Uncharted is Chart Attack's showcase of independent Canadian artists we think you should hear. This week, prolific wunderkind songwriter Jean-Sebastien Audet, a music veteran at age 18, talks leaving Calgary, the transience of music and his newest album as Un Blonde.
"I'm not about that organized shit. It just doesn't work for me creatively."
Over email, prolific 18-year-old musician Jean-Sebastien Audet seems to value the impulsive, and his solo project Un Blonde agrees. Audet's latest self-release Tenet betrays his Calgary roots with an immediate wave of deep-fried and discordant guitars, salvaged from the first Women record. But the fasteners keeping Un Blonde together are rusty and weak, and send each song into an anxious and colourful hyperventilation reaching far across his home province's chilly borders, riding Audet's straightjacket-bound howl.
Now in Montreal, Audet remembers Calgary as an ideal city for an eager and dedicated young musician. "Growing up in Calgary was the best thing that could have happened to me musically...I'd started playing on the street outside of a coffee shop and would spend that cash at Hot Wax (the record store across the street), where I met Chris Dadge (Lab Coast, Bug Incision)."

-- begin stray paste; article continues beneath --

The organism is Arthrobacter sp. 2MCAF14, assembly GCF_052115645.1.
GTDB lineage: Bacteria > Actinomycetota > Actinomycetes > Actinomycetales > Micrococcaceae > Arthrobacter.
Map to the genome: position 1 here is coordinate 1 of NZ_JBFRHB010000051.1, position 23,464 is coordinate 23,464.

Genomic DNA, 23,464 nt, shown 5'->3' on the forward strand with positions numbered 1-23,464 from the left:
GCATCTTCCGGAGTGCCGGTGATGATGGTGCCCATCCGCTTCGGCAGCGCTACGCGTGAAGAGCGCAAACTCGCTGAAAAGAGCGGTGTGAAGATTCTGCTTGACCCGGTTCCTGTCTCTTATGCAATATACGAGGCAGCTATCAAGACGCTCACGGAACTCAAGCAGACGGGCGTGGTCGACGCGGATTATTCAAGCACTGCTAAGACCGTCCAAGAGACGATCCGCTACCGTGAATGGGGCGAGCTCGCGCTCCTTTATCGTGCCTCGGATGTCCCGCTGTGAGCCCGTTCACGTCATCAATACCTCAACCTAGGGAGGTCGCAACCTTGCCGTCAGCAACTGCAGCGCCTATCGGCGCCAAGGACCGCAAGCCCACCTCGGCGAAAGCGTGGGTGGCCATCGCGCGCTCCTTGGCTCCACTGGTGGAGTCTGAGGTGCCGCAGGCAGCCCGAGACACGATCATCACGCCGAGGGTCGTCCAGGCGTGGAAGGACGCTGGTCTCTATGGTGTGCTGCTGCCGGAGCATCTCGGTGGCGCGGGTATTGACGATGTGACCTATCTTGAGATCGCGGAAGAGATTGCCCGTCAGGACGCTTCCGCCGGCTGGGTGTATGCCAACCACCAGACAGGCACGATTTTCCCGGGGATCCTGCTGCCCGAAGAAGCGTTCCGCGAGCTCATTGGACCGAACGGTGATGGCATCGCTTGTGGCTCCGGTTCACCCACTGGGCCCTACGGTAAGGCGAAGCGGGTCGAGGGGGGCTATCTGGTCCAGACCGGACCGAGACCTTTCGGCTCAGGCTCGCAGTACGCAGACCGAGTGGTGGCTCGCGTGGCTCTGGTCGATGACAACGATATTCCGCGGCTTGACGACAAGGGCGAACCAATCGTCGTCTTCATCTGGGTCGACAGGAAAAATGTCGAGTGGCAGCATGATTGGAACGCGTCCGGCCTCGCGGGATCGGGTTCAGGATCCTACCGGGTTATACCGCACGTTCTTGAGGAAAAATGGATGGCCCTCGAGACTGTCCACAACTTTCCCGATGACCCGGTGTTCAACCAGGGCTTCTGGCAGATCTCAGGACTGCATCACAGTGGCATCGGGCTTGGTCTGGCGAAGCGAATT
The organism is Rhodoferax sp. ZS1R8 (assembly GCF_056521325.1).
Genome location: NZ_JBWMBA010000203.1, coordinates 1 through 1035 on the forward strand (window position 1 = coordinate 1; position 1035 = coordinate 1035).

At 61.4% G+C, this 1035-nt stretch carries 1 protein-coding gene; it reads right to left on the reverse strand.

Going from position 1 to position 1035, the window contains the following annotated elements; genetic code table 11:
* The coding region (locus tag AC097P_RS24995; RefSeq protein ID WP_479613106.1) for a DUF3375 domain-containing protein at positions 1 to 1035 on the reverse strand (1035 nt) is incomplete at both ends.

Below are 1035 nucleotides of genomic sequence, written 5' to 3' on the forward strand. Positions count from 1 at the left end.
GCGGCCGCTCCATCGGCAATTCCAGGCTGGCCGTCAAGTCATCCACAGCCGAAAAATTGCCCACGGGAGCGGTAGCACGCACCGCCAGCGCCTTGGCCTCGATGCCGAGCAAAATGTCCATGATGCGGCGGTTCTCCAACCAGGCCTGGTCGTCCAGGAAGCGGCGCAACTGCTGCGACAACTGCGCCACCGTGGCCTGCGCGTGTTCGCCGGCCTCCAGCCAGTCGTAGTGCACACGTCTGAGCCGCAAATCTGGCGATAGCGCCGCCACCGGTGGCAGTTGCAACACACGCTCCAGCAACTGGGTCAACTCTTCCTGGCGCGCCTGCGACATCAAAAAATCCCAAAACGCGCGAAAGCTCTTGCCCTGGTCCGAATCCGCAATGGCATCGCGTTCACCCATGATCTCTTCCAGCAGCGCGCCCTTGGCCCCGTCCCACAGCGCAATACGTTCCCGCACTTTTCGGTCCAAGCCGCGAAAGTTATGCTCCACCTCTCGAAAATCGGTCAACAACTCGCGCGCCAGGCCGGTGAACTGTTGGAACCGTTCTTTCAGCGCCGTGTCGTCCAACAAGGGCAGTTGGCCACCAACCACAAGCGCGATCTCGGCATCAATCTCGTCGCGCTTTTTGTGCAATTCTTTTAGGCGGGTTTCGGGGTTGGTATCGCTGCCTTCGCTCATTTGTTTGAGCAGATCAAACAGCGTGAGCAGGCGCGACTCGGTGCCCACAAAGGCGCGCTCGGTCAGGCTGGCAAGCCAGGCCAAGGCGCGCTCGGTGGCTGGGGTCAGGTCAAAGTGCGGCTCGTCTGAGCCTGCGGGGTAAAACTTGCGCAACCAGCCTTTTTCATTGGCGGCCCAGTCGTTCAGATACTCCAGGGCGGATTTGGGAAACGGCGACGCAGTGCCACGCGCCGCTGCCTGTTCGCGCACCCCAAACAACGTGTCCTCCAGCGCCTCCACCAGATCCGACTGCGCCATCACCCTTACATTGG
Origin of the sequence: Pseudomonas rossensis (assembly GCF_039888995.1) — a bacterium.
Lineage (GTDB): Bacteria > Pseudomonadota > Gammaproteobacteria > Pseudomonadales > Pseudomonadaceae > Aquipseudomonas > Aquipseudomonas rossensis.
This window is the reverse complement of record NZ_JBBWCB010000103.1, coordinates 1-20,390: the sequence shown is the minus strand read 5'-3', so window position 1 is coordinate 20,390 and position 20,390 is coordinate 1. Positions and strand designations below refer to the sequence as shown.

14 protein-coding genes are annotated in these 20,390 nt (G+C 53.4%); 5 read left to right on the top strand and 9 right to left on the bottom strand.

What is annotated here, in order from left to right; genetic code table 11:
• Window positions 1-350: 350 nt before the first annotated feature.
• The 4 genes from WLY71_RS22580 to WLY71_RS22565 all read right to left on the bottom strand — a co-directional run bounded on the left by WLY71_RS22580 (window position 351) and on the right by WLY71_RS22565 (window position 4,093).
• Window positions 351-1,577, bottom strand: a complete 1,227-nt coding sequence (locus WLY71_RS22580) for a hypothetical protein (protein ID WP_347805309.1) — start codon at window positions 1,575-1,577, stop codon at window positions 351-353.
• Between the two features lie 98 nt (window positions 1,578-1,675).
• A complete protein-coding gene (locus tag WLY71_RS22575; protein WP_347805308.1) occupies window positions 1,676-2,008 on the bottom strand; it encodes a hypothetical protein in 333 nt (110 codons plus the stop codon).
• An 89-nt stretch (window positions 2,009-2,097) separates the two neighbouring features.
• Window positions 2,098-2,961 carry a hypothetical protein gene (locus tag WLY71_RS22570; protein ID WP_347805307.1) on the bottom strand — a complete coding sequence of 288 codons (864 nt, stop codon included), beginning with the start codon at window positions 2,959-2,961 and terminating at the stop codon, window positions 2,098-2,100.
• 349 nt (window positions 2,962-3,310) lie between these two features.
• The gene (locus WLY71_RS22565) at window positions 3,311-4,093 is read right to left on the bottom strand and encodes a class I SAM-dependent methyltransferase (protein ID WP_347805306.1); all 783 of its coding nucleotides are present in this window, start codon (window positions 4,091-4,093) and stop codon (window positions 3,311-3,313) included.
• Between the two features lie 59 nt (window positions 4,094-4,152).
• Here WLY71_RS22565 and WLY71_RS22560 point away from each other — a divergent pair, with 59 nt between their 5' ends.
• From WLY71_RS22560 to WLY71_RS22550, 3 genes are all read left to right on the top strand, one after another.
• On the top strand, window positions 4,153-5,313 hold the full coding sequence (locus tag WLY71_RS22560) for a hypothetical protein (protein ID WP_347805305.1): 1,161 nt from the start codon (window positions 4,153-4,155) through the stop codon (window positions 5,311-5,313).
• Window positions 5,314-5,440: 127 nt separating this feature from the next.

With Dadge as guide (and gifter of Audet's first 4-track), Audet began developing more musical outlets. There's dewy Un Blonde sister act Faux Fur, the paisley pop of The You Are Minez, and Zouk Fuck's Tumblr rap, all crafted while sealed away in his parents home, coming out for the occasional gig (one of which was a special showcase of four of Audet's eight bands).
So many stylistic leaps are ordinary for the musician. In fact, he considers Tenet a continuation in that same restless cycle: "I started noticing an interesting correlation between world and contemporary pop, making Tenet somewhat of an exercise in that realm." When I ask him what song he's listening to at the moment, he names Kero Kero Bonito, a PC Music-signed London electro-pop group as sugary as an all frosting diet. It's miles away from Audet's frayed sound, but both share a talent for collapsing ideals and blurring genre that's both compelling and new.
Things have changed in his former city now ("It was that easy to get swept into Calgary music at that time. Doesn't necessarily seem that way anymore.") Perhaps that's partially why Audet considers Tenet such a personal statement: "The album is very representative of specific things that people might have said or did around me, which I'm sure means nothing to those listening."
It probably won't be too long before Audet releases new songs for one musical iteration or another — a collection of tracks recorded during the Tenet sessions is already available. For someone who's spent his formative years exploring his musical depths, it's more than routine: It's DNA.
"I can't think of a time when I wasn't using an instrument to create something I at least believed to be an 'original' song," he says. "Music is so transient to me, I only consider the recordings I make to be real."